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Indictable Offences Committed While On Bail (Vic)

Bail is the release from custody of a person who has been arrested back into the community upon their agreement (on certain conditions) to return to court to respond to the charges laid against them. A person may be granted bail at the police station where they will be required to sign an undertaking of bail or they may be brought to court so that the court can determine whether they should be granted bail or whether bail will be refused. If a person commits an indictable offence while on bail, this is a breach of bail that may lead to the bail being revoked. It is also an offence in its own right that may attract a penalty (in addition to the consequences of breaching bail).

Bail or remand?

In the event that a person is refused bail, then they will be remanded in custody until their next court date. In the event that they are granted bail by the court, they will be released on an undertaking to appear before the court in relation to their charges, and conditions will be imposed. Generally, for more serious offences bail conditions can include the accused surrendering their passport, reporting to a police station, agreeing not to communicate with witnesses or co-accuseds and even complying with a curfew condition.

Breaches of bail

A breach of bail is considered to be a serious offence and if an accused does not obey their bail conditions and come to court when required to do so they can be arrested and charged. Most importantly, the penalties imposed for breach of bail in Victoria are in addition to any penalties that may be imposed for the offences that the accused is on bail for.

One of the more common situations that leads to a breach of bail, is where an accused commits an indictable offence whilst on bail in relation to another matter.

Indictable offences whilst on bail

Section 30B of the Bail Act 1977 makes it an offence to commit an indictable offence whilst on bail. This offence is committed when a person is found guilty of committing an offence that carries more than two years imprisonment whilst on bail for another offence.

In order for a person to be found guilty of this offence, the prosecution must prove beyond all reasonable doubt each legal element of the offence as follows:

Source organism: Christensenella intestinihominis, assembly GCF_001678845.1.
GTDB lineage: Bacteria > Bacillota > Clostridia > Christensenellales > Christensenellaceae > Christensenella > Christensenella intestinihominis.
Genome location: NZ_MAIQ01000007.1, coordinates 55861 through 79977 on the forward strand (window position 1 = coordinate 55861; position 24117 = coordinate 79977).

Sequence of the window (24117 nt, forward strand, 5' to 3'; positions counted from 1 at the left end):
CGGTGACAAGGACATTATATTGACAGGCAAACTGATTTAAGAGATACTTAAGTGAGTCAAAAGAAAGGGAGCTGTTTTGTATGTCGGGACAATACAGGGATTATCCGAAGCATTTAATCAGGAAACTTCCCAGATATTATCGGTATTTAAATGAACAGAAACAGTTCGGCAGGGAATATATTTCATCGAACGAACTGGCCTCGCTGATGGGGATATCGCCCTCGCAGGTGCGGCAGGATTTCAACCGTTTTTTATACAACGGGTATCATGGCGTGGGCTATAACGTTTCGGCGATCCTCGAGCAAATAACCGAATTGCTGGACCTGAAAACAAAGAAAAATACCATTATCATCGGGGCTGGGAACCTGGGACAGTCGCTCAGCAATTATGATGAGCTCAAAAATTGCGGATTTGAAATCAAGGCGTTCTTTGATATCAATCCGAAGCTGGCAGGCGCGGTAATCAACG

1. That the accused was subject to a bail agreement; and
  2. Whilst under that bail agreement you committed an indictable offence.

Penalties for committing an indictable offence whilst on bail

A person found guilty of committing an indictable offence while on bail can be fined up to 30 penalty units or ordered to serve up to three months imprisonment.

Where will my case be heard?

The charge of committing an indictable offence while on bail is usually dealt with in the Magistrates Court. However, in certain circumstances and depending on whether more serious charges are involved, the case may be dealt with in a higher court.

What to do next

When a person is faced with a charge involving committing an indictable offence whilst on bail, they may not be in the state of mind to think clearly and may act on impulse. This may cause further complications defending any allegations made. This is why it is extremely important that you do not speak to police or to the prosecution before seeking legal advice and representation.

If you require legal advice or representation in any legal matter please contact Armstrong Legal. 

Adam Elbob - Senior Associate - Werribee

This article was written by Adam Elbob - Senior Associate - Werribee

Adam Elbob holds a Bachelor of Laws and Bachelor of Arts with a major in criminology and a minor in policy studies. He completed his Practical Legal Training at the College of Law. Adam is admitted to practise law in the Supreme Court of Victoria and the High Court of Australia. Adam brings with him an array of experience in...

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